The light from the dark side

New Age philosophy invites us to change our perception to navigate reality, but this road map can, on occasion, distance us from our lived experience and disconnect us from our own feelings, instincts and ultimately, from our own selves. As the neuroscientist Ana Ibáñez says, “to function well, we need to learn to navigate through the storms. Radical positive thinking doesn’t allow us to train ourselves in managing discomfort, something which is fundamental to be able to deal with the problems that life inevitably brings our way. It’s not about torturing ourselves with them, or going over them again and again, but you have to deal with problems head-on. When we don’t, we wind up complicating them. Positive messaging sounds very good, and it gets us followers on social media, but its solutions don’t last,” she explains to S Moda.

Even throughout the history of philosophy, the tendency has been to believe that life must be good and suffering avoided above all. Thinkers such as Aristotle have formulated theories of “the good life” that always defend the importance of striving for the best. Although we must, of course, keep striving when we encounter stumbling blocks, it’s important not to minimize or hide the sadness we feel. “Positive thinking rarely is as effective as a bandage when it comes to a gunshot wound. Instead of helping, it causes us to suppress emotions in a way that is destructive to our bodies, minds, relationships and society. Evidence clearly shows that suppressing emotions is inefficient and exhausting in the process of adapting. It can worsen one’s mood, increase negative feelings about social interactions, feed into continuous negative emotions, and even diminish any positive emotions that may be present”, writes Whitney Goodman in Toxic Positivity.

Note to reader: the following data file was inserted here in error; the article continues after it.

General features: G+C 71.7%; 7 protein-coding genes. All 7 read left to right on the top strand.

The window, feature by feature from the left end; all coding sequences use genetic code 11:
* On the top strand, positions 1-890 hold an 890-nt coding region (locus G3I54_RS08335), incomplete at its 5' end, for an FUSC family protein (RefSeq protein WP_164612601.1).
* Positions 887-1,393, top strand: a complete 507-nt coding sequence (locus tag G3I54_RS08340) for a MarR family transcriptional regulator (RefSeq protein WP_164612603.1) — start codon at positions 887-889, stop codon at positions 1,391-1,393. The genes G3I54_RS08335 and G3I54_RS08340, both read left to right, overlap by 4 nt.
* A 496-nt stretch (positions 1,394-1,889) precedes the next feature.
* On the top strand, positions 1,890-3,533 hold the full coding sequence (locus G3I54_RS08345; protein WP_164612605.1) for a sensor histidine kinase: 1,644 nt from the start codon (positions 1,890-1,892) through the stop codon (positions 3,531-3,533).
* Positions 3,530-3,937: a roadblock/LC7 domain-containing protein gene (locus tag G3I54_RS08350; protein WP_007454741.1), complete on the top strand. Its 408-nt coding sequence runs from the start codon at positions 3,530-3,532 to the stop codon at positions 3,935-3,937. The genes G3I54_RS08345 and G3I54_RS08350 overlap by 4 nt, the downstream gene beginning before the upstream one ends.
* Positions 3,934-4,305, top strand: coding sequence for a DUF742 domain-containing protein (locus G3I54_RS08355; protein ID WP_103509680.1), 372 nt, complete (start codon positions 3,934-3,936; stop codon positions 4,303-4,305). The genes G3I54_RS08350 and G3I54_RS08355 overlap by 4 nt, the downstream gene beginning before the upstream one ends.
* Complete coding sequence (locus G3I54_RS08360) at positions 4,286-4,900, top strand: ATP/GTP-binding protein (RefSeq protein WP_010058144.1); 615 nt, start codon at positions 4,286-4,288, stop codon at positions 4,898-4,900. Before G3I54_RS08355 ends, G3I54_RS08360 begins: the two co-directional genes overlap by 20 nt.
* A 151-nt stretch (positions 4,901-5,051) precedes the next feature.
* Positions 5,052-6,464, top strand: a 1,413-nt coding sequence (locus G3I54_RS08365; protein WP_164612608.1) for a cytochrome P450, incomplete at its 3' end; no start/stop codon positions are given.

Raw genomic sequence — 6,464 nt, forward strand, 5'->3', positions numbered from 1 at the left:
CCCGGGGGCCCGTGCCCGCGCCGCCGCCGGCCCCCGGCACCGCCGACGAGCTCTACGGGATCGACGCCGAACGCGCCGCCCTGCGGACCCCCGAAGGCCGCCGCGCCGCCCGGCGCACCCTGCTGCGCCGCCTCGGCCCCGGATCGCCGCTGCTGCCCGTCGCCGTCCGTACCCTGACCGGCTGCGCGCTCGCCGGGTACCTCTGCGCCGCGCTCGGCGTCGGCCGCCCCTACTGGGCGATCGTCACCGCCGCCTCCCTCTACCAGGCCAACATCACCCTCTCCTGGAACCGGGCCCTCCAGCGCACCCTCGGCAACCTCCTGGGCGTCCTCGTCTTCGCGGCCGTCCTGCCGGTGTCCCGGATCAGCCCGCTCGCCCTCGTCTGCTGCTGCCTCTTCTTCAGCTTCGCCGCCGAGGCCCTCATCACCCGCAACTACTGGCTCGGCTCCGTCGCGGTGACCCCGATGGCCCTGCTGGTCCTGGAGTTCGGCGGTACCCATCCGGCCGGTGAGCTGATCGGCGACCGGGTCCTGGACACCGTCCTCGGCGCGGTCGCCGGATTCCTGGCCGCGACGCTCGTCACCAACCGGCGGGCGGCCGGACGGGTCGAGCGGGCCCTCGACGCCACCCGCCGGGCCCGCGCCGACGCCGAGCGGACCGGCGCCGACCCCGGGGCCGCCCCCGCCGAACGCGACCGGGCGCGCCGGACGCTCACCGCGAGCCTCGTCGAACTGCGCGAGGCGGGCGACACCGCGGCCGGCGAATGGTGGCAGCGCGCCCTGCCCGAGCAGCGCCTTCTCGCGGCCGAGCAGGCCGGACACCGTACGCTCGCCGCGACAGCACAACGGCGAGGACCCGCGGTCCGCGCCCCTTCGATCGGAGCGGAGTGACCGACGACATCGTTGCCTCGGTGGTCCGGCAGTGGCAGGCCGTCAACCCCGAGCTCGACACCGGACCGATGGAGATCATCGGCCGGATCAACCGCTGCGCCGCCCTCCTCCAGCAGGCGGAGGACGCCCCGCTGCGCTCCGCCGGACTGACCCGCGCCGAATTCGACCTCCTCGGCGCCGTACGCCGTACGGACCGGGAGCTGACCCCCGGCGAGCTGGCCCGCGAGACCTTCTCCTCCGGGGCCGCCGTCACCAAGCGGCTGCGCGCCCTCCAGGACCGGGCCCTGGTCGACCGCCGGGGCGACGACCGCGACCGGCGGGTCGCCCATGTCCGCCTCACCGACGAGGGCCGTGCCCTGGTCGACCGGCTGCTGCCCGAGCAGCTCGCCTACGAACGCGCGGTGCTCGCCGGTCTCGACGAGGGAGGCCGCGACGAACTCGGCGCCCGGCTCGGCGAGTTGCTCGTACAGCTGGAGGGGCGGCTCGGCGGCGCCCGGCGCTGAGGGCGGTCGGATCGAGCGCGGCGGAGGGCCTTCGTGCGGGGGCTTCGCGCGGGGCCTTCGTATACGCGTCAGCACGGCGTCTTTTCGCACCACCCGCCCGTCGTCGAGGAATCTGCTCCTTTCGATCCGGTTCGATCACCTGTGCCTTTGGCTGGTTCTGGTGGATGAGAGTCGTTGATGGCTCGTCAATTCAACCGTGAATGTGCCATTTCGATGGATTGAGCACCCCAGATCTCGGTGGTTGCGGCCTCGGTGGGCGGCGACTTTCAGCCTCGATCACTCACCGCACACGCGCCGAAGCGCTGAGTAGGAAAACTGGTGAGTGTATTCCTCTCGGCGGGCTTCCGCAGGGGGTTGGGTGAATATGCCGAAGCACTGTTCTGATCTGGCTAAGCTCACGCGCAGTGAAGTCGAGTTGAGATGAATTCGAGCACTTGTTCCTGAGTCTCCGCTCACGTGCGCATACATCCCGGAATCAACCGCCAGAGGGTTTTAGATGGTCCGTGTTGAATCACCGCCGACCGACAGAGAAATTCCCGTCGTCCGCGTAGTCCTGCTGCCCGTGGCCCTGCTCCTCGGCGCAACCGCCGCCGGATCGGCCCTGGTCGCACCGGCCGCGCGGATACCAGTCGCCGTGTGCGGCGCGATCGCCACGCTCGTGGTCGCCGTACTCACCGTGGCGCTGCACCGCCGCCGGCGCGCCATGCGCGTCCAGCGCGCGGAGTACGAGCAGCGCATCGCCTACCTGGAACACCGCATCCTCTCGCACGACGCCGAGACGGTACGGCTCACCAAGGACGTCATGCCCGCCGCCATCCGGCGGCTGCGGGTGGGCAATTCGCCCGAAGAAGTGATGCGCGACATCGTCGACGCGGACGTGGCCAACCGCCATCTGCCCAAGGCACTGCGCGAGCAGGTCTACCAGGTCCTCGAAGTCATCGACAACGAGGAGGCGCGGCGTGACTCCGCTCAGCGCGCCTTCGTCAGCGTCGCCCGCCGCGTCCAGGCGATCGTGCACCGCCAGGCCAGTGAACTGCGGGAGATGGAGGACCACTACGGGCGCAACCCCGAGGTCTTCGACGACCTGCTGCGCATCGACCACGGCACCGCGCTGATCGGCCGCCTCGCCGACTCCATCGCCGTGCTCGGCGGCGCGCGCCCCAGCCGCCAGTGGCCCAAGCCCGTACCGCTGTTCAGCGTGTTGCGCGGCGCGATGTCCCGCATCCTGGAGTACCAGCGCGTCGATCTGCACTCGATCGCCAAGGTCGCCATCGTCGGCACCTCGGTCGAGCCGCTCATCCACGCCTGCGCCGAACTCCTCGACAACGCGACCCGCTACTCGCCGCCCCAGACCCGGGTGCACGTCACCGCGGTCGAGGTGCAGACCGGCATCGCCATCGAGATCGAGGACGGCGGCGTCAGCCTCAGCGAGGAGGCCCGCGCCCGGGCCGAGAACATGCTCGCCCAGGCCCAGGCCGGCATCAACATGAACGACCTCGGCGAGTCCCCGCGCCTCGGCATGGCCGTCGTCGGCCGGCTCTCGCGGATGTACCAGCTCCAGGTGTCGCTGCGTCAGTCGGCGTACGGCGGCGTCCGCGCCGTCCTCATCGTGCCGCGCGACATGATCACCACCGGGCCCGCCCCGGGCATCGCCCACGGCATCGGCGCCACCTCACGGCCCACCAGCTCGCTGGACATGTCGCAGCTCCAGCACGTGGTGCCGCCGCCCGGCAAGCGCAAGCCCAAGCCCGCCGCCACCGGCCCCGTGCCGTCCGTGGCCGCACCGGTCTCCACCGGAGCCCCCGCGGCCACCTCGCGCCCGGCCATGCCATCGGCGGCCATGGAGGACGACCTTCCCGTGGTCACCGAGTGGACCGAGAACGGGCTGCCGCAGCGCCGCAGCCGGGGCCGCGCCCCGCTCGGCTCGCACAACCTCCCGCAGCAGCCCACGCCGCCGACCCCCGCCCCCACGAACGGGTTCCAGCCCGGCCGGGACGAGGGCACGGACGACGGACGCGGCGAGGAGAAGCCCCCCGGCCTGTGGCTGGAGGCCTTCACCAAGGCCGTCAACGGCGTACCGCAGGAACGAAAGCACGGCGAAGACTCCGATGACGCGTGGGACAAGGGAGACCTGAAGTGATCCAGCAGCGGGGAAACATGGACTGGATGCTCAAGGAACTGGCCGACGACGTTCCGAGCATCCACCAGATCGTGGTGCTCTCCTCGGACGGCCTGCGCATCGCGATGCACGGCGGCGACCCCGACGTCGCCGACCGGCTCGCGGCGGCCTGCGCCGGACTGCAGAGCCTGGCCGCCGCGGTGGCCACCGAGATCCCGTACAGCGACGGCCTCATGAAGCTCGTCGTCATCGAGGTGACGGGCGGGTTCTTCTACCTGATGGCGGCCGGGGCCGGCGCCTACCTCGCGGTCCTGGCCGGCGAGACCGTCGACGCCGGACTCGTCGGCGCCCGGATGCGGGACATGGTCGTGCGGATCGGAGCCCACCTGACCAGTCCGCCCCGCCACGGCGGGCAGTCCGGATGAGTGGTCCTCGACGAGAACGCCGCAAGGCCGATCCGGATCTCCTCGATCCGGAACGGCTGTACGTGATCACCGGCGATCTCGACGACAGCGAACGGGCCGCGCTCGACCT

It’s becoming more common among books that look to guide the reader towards happiness to touch on the negative side of positivity, advising that only looking on the bright side of things doesn’t necessarily bring one closer to happiness and that in an unexpected twist, can wind up hurting us.

Ultimately, embracing sadness for a moment or even a certain, limited period of time can be, as Sara Ahmed writes in The Promise of Happiness, a form of political action, since pointing to the negative as a present in progress is always an affirmation. As the author says, we should and we can ruin the party. If in her song It’s My Party, Lesley Gore defended the right to cry in one’s own féte, shouldn’t we have the right to cry or complain in our own lives?